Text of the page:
Daily Labor Report®

DOL Request Suggests Overhaul of Family, Medical Leave Rules (1)

July 16, 2020, 3:57 PM; Updated: July 16, 2020, 7:24 PM

The U.S. Labor Department signaled the potential for future changes to how it implements the Family and Medical Leave Act in a request for public input on the 1993 law, which has taken on renewed importance during the coronavirus pandemic.

The department published a request for information Thursday asking businesses and workers for comments on possible updates to the department’s rules and guidance covering the law, which provides workers with up to 12 weeks of unpaid leave per year for personal medical reasons or to care for a new child or family member. The department’s Wage and Hour Division requested comments and data “to provide a foundation for examining the effectiveness of the current regulations in meeting the statutory objectives of the FMLA.”

Specifically, the agency asked for comments addressing challenges posed by the current regulatory definition of a “serious health condition” that would qualify workers for time off under the law—either to aid their own recovery or to allow them to care for a family member. The agency also wants to know about difficulties associated with workers taking intermittent leave, noting that a 2012 employer survey of FMLA issues indicated that unplanned intermittent or episodic leave “was sometimes disruptive to the workplace.”

The WHD highlighted these issues at a time when the coronavirus pandemic has made workplace flexibility a heightened necessity. The notice framed questions that suggested a more consequential, longer-term initiative could be underway to overhaul the process by which employers consider employee leave requests.

Thursday’s request has been in the pipeline for over a year, and was sent to the White House regulatory office for review well before the outbreak of the Covid-19 pandemic. The administration previously classified the FMLA notice as being in the “prerule” stage.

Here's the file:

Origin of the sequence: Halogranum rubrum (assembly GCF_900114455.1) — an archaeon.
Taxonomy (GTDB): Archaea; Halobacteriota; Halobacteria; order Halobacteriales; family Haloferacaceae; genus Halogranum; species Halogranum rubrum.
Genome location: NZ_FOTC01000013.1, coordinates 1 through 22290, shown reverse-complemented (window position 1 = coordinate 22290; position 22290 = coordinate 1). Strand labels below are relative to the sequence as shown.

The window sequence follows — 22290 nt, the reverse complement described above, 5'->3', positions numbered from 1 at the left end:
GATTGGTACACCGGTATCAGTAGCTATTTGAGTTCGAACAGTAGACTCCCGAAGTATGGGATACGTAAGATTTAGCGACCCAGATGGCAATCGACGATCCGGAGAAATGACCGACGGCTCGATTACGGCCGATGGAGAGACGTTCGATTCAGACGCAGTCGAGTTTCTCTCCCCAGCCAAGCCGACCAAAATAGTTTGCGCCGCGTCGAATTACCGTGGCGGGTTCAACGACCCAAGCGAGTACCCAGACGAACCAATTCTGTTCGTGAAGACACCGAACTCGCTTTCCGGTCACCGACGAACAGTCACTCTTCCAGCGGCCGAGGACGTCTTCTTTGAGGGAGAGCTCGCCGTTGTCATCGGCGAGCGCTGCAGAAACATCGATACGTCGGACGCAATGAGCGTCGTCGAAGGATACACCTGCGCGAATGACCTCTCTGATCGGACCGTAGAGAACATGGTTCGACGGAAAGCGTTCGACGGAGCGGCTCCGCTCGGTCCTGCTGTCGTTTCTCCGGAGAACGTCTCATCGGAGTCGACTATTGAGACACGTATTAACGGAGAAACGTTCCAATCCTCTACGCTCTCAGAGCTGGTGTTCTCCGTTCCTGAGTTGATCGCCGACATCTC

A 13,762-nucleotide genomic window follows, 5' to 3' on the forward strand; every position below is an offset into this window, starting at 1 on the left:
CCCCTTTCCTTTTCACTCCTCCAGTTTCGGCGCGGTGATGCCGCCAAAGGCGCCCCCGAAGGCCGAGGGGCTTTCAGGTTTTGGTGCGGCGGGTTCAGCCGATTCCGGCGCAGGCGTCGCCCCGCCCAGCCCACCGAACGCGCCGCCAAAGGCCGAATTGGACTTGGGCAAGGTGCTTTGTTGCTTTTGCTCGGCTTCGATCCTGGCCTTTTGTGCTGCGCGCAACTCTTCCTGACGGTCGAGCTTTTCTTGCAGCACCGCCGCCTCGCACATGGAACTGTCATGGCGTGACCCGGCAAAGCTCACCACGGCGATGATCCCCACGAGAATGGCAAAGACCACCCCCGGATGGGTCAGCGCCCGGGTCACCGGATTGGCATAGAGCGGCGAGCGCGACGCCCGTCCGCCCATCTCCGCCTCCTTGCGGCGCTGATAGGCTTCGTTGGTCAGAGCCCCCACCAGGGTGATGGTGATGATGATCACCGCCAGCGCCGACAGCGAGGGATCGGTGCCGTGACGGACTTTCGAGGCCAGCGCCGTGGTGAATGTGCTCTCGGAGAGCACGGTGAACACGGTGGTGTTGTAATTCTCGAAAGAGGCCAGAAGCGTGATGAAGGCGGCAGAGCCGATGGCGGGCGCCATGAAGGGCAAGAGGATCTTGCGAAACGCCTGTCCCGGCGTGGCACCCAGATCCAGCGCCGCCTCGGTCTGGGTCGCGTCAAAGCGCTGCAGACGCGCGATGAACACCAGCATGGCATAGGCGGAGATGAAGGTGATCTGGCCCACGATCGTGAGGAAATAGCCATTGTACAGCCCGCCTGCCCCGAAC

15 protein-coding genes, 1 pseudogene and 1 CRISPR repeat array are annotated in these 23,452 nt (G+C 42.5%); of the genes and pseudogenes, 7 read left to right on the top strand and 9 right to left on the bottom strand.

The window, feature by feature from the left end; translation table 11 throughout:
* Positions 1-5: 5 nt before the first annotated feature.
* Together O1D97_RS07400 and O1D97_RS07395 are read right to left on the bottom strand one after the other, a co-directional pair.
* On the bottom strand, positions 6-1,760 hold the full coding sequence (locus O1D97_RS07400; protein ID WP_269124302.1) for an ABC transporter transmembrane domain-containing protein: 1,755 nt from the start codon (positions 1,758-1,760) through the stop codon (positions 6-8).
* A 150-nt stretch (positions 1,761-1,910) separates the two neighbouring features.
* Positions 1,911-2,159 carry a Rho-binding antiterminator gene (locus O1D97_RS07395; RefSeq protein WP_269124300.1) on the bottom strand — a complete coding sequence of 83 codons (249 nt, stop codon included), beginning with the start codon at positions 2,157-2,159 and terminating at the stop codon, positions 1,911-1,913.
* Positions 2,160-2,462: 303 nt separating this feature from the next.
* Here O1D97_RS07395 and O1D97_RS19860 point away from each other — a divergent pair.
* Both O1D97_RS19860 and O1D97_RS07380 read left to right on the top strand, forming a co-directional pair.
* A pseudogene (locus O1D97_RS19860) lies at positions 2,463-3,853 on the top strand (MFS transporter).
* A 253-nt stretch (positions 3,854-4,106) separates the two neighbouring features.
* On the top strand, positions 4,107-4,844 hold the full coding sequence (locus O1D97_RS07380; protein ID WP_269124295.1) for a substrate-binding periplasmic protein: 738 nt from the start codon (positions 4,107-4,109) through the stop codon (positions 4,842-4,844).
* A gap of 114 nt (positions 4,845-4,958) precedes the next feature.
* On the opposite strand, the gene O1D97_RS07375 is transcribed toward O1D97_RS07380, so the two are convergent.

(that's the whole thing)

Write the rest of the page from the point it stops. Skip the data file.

Requests for information can sometimes spawn new rulemakings or updated guidance on existing regulations. But on this initiative, DOL has yet to define an ultimate goal. “The Department is also waiting to see what we receive in the comments, and then we will decide,” a DOL spokeswoman said via email, responding to Bloomberg Law’s question of whether the call for public input would lead to a proposed regulation.

The request said that feedback from the public will assist DOL in identifying topics for future compliance-assistance efforts. But it also noted that FMLA regulations were last updated in 2015 and that these rules must be reviewed regularly to ensure they reflect workplace realities.

The agency packaged its public comment request along with an announcement of new streamlined forms that it said will simplify the process for employees to request FMLA absences and for employers to coordinate their leave.

Some of the questions seek input on FMLA issues that align with concerns that White House labor policy adviser James Sherk publicized during his time at the Heritage Foundation, before he joined the administration.

Sherk in 2017 wrote an 82-page report on “unscrupulous” and “irresponsible” workers who abuse the family and medical leave law. He proposed a number of changes, including sharply limiting the “serious medical conditions” covered under the FMLA and giving companies more power to investigate whether a worker using FMLA leave really has such a condition.

He also said in the report that regulators should seek to combat misuse of FMLA benefits by restricting the situations in which workers can take intermittent leave under the law, such as when a preexisting health condition flares up.

(Updated with Labor Department response.)

To contact the reporter on this story: Ben Penn in Washington at bpenn@bloomberglaw.com

To contact the editor responsible for this story: John Lauinger at jlauinger@bloomberglaw.com

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